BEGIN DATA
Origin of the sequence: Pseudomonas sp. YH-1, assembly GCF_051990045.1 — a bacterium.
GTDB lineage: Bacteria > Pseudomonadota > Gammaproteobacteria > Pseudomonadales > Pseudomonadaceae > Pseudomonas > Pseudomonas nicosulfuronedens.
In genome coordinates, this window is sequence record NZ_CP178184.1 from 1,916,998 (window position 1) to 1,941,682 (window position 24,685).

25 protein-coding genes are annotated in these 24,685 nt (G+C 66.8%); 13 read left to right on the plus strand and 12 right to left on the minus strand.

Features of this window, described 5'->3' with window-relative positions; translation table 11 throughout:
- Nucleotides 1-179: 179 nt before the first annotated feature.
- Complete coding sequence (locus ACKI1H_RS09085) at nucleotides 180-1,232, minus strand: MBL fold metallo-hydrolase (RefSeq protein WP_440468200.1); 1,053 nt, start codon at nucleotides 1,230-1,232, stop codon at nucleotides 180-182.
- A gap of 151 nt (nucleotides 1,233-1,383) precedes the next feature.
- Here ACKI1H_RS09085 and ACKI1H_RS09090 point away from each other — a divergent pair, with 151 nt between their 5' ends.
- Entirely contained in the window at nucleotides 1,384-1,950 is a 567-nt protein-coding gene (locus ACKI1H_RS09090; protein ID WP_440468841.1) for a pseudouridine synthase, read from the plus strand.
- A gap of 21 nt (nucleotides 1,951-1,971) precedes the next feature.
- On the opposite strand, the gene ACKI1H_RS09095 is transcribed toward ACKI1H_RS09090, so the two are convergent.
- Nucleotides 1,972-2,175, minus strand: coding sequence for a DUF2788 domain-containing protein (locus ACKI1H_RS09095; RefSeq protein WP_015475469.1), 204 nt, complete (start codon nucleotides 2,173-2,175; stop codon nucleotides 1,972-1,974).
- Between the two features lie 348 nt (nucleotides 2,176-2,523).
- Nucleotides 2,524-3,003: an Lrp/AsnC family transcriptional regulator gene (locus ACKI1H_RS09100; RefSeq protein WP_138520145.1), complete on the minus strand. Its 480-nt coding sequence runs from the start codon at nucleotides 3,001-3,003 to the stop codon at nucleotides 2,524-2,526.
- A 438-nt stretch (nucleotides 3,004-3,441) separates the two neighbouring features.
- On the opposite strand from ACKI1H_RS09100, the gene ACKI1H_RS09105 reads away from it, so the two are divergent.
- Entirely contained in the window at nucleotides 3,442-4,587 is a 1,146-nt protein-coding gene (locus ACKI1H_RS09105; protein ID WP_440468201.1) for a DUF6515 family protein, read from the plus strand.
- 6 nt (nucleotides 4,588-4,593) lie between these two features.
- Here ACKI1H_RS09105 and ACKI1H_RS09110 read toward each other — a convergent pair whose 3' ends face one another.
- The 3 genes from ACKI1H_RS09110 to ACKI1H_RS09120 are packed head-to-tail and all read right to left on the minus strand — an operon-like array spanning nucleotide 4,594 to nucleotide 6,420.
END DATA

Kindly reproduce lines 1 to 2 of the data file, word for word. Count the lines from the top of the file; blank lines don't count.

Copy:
Origin of the sequence: Pseudomonas sp. YH-1, assembly GCF_051990045.1 — a bacterium.
GTDB lineage: Bacteria > Pseudomonadota > Gammaproteobacteria > Pseudomonadales > Pseudomonadaceae > Pseudomonas > Pseudomonas nicosulfuronedens.